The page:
Links for the day



  14. Sirius Finished

    Yesterday I was sent a letter approving my resignation from Sirius ‘Open Source’, two months after I had already announced that I was resigning with immediate effect; they sent an identical letter to my wife (this time, unlike before, they remembered to also change the names!!)



  15. The Collapse of Sirius in a Nutshell: How to Identify the Symptoms and Decide When to Leave

    Sirius is finished, but it's important to share the lessons learned with other people; there might be other "pretenders" out there and they need to be abandoned



  16. Links 03/02/2023: WINE 8.1 and RapidDisk 9.0.0

    Links for the day



  17. Links 02/02/2023: KDE Gear 22.12.2 and LibreOffice 7.5

    Links for the day



  18. Linux News or Marketing Platform?

    Ads everywhere: Phoronix puts them at the top, bottom, navigation bar, left, and right just to read some Microsoft junk (puff pieces about something that nobody other than Microsoft even uses); in addition there are pop-ups asking for consent to send visitors’ data to hundreds of data brokers



  19. Daily Links at Techrights Turn 15, Time to Give Them an Upgrade

    This year we have several 15-year anniversaries; one of them is Daily Links (it turned 15 earlier this week) and we've been working to improve these batches of links, making them a lot more extensive and somewhat better structured/clustered



  20. Back to Focusing on Unified Patent Court (UPC) Crimes and Illegal Patent Agenda, Including the EPO's

    The EPO's (European Patent Office, Europe's second-largest institution) violations of constitutions, laws and so on merit more coverage, seeing that what's left of the "media" not only fails to cover scandalous things but is actively cheering for criminals (in exchange for money)



  21. European Patent Office Staff Votes in Favour of Freedom of Association (97% of Voters in Support)

    The Central Staff Committee (CSC) at the EPO makes a strong case for António Campinos to stop breaking and law and actually start obeying court orders (he’s no better than Benoît Battistelli and he uses worse language already)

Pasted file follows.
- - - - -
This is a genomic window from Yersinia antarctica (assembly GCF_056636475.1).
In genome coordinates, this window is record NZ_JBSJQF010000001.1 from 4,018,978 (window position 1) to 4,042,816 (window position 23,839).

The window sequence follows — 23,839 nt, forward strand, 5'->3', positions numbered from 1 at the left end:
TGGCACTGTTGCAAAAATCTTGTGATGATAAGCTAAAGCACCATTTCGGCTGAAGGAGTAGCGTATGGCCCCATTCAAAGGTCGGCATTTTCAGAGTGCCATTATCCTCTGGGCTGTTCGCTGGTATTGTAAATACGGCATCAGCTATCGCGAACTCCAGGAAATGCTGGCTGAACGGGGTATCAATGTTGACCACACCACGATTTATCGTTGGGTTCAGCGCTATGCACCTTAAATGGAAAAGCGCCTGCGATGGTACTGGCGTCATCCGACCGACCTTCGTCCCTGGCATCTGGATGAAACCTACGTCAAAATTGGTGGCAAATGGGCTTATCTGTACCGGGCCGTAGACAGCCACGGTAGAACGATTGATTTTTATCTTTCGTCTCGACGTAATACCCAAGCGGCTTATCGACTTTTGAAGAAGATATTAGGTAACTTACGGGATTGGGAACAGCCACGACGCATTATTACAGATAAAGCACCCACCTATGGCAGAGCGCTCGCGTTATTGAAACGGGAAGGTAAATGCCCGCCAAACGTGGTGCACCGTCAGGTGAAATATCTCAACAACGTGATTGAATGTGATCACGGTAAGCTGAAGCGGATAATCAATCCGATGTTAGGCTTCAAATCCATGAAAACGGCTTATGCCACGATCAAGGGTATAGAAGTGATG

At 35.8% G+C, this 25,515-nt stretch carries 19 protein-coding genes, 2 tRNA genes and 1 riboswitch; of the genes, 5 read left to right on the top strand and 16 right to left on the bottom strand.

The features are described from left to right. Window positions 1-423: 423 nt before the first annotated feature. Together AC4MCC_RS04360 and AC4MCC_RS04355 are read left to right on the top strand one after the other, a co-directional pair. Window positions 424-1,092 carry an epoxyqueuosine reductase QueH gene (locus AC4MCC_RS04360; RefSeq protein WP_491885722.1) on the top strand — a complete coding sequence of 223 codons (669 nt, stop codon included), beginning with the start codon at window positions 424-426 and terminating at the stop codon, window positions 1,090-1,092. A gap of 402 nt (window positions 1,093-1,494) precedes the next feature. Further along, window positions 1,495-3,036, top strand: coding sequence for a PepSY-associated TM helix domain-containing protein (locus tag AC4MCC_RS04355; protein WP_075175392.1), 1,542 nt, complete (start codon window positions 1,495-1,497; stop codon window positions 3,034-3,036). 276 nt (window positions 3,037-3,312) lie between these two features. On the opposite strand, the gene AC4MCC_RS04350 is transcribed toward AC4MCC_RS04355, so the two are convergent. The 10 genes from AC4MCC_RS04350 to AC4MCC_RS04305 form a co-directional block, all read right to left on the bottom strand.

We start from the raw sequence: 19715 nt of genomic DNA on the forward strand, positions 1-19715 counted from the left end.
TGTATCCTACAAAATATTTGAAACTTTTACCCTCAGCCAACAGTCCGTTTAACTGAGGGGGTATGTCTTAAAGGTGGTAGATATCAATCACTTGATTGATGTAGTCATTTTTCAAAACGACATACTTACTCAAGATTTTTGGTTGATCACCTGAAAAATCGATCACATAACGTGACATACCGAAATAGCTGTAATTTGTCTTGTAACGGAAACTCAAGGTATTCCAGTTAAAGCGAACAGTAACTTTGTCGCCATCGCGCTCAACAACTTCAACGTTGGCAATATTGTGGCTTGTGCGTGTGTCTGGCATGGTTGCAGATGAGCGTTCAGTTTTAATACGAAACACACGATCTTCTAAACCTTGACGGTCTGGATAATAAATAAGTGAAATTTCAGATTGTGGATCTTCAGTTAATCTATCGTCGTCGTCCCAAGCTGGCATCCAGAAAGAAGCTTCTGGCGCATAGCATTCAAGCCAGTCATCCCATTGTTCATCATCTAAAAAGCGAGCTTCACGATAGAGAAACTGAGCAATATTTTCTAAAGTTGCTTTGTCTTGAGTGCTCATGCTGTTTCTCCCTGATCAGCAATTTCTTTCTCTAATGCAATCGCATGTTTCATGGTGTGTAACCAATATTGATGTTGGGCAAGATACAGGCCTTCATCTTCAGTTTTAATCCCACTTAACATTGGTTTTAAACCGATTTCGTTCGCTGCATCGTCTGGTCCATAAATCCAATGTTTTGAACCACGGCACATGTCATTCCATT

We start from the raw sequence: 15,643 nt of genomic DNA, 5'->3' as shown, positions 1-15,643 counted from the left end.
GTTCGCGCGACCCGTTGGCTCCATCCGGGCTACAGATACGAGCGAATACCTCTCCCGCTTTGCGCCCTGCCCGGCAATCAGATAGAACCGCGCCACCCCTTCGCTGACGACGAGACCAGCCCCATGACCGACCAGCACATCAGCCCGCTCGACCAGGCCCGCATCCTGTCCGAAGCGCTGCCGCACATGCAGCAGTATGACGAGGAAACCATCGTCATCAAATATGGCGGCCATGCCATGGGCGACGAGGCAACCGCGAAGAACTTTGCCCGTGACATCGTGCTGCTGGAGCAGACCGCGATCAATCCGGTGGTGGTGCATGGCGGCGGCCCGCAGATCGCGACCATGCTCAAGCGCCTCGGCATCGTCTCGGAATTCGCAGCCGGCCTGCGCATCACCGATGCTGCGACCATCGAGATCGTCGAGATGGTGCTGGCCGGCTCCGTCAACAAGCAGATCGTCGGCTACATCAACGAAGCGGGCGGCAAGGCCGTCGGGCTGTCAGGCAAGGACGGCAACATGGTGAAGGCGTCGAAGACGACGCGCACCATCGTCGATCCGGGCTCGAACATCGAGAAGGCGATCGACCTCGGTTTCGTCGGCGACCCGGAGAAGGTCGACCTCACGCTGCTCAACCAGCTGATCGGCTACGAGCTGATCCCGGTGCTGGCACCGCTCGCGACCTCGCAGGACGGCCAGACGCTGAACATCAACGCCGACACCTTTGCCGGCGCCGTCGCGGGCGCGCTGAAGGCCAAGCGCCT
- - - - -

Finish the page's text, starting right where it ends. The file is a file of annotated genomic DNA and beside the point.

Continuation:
22. Links 02/02/2023: Glibc 2.37 and Go 1.20

    Links for the day



  23. IRC Proceedings: Wednesday, February 01, 2023

    IRC logs for Wednesday, February 01, 2023



  24. Links 01/02/2023: Security Problems, Unrest, and More

    Links for the day



  25. Links 01/02/2023: Stables Kernels and Upcoming COSMIC From System76

    Links for the day



  26. IRC Proceedings: Tuesday, January 31, 2023

    IRC logs for Tuesday, January 31, 2023



  27. Links 31/01/2023: Catchup Again, Wayland in Xfce 4.20

    Links for the day



  28. Links 31/01/2023: elementary OS 7

    Links for the day



  29. Intimidation Against Nitrux Development Team Upsets the Community and Makes the Media Less Trustworthy

    Nitrux is being criticised for being “very unappealing”; but a look behind the scenes reveals an angry reviewer (habitual mouthpiece of the Linux Foundation and Linux foes) trying to intimidate Nitrux developers, who are unpaid volunteers rather than “corporate” developers



  30. Links 31/01/2023: GNOME 44 Wallpapers and Alpha

    Links for the day


RSS 64x64RSS Feed: subscribe to the RSS feed for regular updates

Home iconSite Wiki: You can improve this site by helping the extension of the site's content

Home iconSite Home: Background about the site and some key features in the front page

Chat iconIRC Channel: Come and chat with us in real time

Recent Posts